All hail the baddest and most regal bitch on the planet. May we forever find ourselves in her good graces. Photo via Vogue.com
How am I a fan of Pyer Moss? Let me count the ways.
From its insistence on embracing Blackness, “heritage, and activism”; to founder and designer Kerbito Jean-Raymond’s dedication to authentic clothing, designed for the culture by the culture. To promo vides like THIS? Honestly they can’t be beat.
So yeah, yeah. I will admit, I am a fan girl.
That is why I was so, so excited when it was announced that Jean-Raymond and his luxury fashion label would be included in the Fall 2021 Couture shows. It was a long overdue addition of both a Black American designer and a Black luxury label into a space that has unabashedly profited off of the culture, likeness, beauty, innovation of the Black body for too long.
And that is how, this past weekend, on a beautiful, sunshiny Saturday, to a standing room only crowd, Kerbito Jean-Raymond became the first Black American designer ever to be included on Chambre Syndicale’s Paris Couture Week Calendar in its 150 year plus history. Pyer Moss once again debuted to history.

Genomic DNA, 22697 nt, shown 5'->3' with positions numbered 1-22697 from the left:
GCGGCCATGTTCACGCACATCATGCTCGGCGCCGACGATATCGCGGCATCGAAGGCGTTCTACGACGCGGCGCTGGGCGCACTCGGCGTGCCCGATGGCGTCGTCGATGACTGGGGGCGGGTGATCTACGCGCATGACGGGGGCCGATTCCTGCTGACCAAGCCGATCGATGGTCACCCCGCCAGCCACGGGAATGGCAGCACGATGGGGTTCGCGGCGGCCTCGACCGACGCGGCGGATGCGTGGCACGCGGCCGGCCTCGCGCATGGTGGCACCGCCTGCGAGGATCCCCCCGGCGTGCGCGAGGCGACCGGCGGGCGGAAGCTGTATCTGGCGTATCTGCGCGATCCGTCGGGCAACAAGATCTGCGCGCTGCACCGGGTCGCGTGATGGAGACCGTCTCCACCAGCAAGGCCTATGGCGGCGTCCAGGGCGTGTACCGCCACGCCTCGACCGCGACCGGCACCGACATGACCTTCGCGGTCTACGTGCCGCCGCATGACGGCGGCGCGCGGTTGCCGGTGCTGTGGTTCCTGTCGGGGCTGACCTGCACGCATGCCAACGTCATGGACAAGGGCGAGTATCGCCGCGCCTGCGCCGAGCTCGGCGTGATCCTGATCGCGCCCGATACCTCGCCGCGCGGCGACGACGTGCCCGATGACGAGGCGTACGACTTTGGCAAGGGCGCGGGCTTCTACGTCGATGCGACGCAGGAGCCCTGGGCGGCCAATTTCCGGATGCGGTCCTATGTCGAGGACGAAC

Originally set to take place on Thursday, July 8, 2021, the show was pushed to Saturday, July 10, 2021 due to unforeseen, torrential rain that blew through New York in a crazy way, first delaying and then finally postposing the show. But Hurricane Elsa’s antics just made the anticipation of the Saturday event all the more palpable and the official event that much more exciting.
It was held at Villa Lewaro, Madam C.J. Walker’s palatial estate in Irvington, New York. A significant setting, not just because Walker was an African American philanthropist, activist, and the inventor of the the hot comb, hair growth serums, and the Walker method. But also because she was the daughter of slaves and is on record as the first female self-made millionaire in America. She too was a Black innovator for the people by the people which spoke to the main thrust of the show… but we’ll get to that later.
The crowd was a mixture of very important guests, fashion elites, and even Pyer Moss fans and loyalists who were able to be added to the already extensive guest list due to the date change. After the storm, Jean-Raymond added an extra 100 tickets to the list for fans that might want to attend. It was rumored however, that the number of fans that actually signed up for a chance to score an extra ticket to the event numbered in the thousands – to the tune of 9,000+.
Fashion Shows and the collections they feature all have a theme or an inspiration – a common thread that tells the story of the designer, the house, and their head space as they created the looks. The theme is supposed to get those in attendance in the right mode to consume what they will be viewing and the show note’s, given to guests upon arrival, detail why the theme is significant.